By Ashley Ford, Editor-in-Chief
A tour of Urbino begins at the Porta Valbona, climbing the brick steps to see elongated, royal blue kites swooping over a city street. Three kites cast their shadows as they make their way up the elevated street hanging between the buildings that make up the city. People walking by, residents opening their windows or guests dining outside can gaze upon the sky and find the kites floating in the wind.
The tradition of the kite began long ago after Giovanni Pascoli (1855-1912), a poet, wrote his famous poem L’Aquilone (The Kite). Pascoli was born in Romagna and lived a tragic childhood when both of this parents died; his father was actually murdered. During his childhood, he spent time in in the windy city of Urbino, where the poem takes place. But it wasn’t until years later when Pascoli wrote the poem while he was teaching at the University of Messina.
Walking in the city center, as you make your way up Via Raffaello, you will find yourself in a shaded park of statues, benches and even a small playground. The center focus of the park is the statue of the famous painter Raffaello. Surrounding him in a semi-circle are statues of heads of other people who made contributions to Urbino’s history. The first statue head on the right of Raffaello is Pascoli himself.
The symbol of the kite is seen throughout Urbino in local shops, restaurants, grocery stores and even has its own festival. One thing you will notice is the more time you spend in Urbino, the more kites you will find. The “Festa Dell’Aquilone,” the Kite Festival, is a weekend-long celebration beginning the first Sunday in September. This is when the 10 districts of Urbino come together and compete with their soaring kites on the slopes that surround the city.
For the longest time, the Kite Festival was celebrated on the highest point in Urbino called the fortress. But as the population of Urbino grew, they now only hold one part of the festival in this grassy park. At this part, each district picks a male and female to represent them. Their challenge is to fly a kite with a 100-meter-long string then manually bring the kite back down without it crashing. While in the fortress, if you look over the walled-in city at the hills called Chinzaneacross the way, that is where the real magic happens.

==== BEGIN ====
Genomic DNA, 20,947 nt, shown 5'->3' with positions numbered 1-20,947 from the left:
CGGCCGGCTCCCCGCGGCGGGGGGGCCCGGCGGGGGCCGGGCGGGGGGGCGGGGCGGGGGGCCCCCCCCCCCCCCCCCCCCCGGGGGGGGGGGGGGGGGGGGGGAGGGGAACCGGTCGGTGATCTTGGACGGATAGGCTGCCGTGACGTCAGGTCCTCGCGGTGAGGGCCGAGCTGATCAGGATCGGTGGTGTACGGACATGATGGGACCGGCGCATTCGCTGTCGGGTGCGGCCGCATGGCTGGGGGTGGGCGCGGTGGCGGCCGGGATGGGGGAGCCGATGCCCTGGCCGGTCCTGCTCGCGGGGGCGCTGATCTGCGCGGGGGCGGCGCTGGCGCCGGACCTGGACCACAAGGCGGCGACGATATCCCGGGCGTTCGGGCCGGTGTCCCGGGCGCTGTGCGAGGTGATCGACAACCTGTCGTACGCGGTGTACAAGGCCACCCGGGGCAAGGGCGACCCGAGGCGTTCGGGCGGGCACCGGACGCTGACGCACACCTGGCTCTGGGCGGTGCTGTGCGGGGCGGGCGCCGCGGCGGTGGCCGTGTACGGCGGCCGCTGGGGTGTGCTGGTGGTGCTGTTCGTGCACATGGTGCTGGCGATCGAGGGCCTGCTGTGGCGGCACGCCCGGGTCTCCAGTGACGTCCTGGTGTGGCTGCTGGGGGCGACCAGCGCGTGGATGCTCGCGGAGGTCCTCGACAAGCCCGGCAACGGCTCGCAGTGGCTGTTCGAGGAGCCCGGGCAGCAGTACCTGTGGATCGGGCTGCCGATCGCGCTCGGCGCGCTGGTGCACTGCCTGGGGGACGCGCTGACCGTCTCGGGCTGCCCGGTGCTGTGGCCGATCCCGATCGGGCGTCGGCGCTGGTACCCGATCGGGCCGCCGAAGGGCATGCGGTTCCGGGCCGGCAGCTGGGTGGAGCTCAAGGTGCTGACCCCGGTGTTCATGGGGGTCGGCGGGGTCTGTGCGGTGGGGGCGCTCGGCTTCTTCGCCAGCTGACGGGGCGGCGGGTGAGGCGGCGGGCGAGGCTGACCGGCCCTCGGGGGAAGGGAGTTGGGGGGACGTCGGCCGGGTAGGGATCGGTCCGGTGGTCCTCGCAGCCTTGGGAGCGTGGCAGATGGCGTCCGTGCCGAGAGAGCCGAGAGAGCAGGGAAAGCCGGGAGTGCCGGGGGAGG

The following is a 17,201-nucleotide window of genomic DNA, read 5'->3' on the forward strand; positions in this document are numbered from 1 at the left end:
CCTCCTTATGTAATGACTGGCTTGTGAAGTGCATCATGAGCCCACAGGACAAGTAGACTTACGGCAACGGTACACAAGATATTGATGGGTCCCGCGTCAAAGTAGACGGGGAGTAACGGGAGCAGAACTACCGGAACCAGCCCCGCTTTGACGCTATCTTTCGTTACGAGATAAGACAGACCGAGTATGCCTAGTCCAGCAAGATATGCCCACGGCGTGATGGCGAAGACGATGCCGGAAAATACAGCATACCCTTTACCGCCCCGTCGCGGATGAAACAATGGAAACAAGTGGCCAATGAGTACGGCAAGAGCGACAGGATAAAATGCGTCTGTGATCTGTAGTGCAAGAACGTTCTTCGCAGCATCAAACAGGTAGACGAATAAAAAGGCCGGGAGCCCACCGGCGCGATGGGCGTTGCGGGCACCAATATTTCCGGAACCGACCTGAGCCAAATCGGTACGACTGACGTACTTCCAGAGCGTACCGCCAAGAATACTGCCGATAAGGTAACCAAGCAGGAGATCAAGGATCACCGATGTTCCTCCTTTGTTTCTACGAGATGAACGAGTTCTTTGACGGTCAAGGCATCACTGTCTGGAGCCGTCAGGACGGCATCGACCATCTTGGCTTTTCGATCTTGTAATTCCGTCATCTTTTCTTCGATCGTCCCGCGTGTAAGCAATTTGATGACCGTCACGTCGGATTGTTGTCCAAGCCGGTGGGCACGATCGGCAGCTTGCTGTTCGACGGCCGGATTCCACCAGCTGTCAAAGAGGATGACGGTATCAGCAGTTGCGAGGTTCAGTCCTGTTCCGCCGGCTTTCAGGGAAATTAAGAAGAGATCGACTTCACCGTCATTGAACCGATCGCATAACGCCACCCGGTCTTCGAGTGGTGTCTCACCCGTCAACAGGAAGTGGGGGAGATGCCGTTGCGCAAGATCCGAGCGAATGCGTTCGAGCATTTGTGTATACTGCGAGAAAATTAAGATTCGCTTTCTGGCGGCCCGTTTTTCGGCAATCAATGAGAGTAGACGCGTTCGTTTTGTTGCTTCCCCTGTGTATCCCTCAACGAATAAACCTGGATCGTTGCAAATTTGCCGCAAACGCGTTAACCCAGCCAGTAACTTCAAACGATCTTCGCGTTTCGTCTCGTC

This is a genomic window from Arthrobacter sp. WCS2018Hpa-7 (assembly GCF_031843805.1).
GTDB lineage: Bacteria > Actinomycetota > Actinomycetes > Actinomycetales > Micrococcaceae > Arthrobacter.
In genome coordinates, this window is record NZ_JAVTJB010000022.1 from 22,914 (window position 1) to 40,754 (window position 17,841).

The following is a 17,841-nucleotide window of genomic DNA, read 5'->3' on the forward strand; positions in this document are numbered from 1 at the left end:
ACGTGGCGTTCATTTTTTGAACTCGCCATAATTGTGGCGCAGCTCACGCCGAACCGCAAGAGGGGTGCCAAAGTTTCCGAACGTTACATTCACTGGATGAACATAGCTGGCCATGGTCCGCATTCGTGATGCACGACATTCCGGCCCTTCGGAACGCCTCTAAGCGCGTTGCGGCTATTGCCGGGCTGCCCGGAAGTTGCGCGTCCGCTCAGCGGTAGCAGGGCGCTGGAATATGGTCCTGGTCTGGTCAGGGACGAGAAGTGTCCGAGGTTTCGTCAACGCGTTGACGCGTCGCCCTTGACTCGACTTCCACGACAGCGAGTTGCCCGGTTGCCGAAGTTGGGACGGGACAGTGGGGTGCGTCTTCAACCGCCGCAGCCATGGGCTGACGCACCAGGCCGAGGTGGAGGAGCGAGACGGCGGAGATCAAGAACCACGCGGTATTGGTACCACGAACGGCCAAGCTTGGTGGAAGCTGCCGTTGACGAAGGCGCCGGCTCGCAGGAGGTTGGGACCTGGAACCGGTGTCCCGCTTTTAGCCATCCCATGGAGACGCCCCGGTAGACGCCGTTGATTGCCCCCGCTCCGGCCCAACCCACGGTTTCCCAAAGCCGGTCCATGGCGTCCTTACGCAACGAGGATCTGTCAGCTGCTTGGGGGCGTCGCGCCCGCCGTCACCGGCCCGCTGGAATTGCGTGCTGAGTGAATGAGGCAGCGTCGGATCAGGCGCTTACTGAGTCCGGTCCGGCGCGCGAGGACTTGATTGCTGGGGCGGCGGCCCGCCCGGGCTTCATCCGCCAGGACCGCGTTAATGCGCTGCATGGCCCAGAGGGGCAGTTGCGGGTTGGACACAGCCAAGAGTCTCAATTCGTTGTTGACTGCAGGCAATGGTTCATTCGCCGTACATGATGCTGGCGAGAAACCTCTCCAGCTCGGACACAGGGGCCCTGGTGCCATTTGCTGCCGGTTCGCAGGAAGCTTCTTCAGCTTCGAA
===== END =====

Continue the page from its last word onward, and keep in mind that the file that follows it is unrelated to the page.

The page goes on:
Everyone from all districts: Il Duomo (brown and white), Hong-Kong (yellow), Piansevero (orange), Lavagine (green), Mazzaferro (purple), San Bernardino (yellow and red), Piantata (green and purple), San Polo (black and white), Il Monte (red) and Valbona (blue) come together with their colored kites of all sizes to see who’s can fly the highest in an hour. Every district brings as many people they can but some can range in very different sizes from 50 to 200 kites. Lucia mentioned that Mazzaferro and Il Monte are the two power houses of the city since they have more people, they have more of a chance.
The winner with the highest flying kite is known as the “king of kites.” Not only is endurance of a kite recognized, but also the kite with the most beauty. Other prizes are awarded to the best young competitor and to the smallest competitor.
After all the competing is over, that Sunday evening the whole town gets together and talks and laughs over a giant meal. “Everybody eats together, it’s just an excuse to be together,” said Lucia.
The kite serves as a symbol of freedom but it can have a different meaning to everyone. An Italian art professor at the high school in Urbino, Omar explained his view of what the kite means to the people of Urbino.
“Without agriculture there is no Earth,” he said. “There is no life. So without art, without music there is no spirit.”
“In Urbino this festival is very strong. Everyone hates each other of course because of the district thing, but it has its origins.”
“All the people of Urbino come here during that weekend but many many people from the area come as well to see the show. It’s a gorgeous show. To see all the kites and all the colors, it’s very nice,” said Lucia.
Please read our post “L’Aquilone by Giovanni Pascoli (The Kite)” to read Pascoli’s poem about Urbino.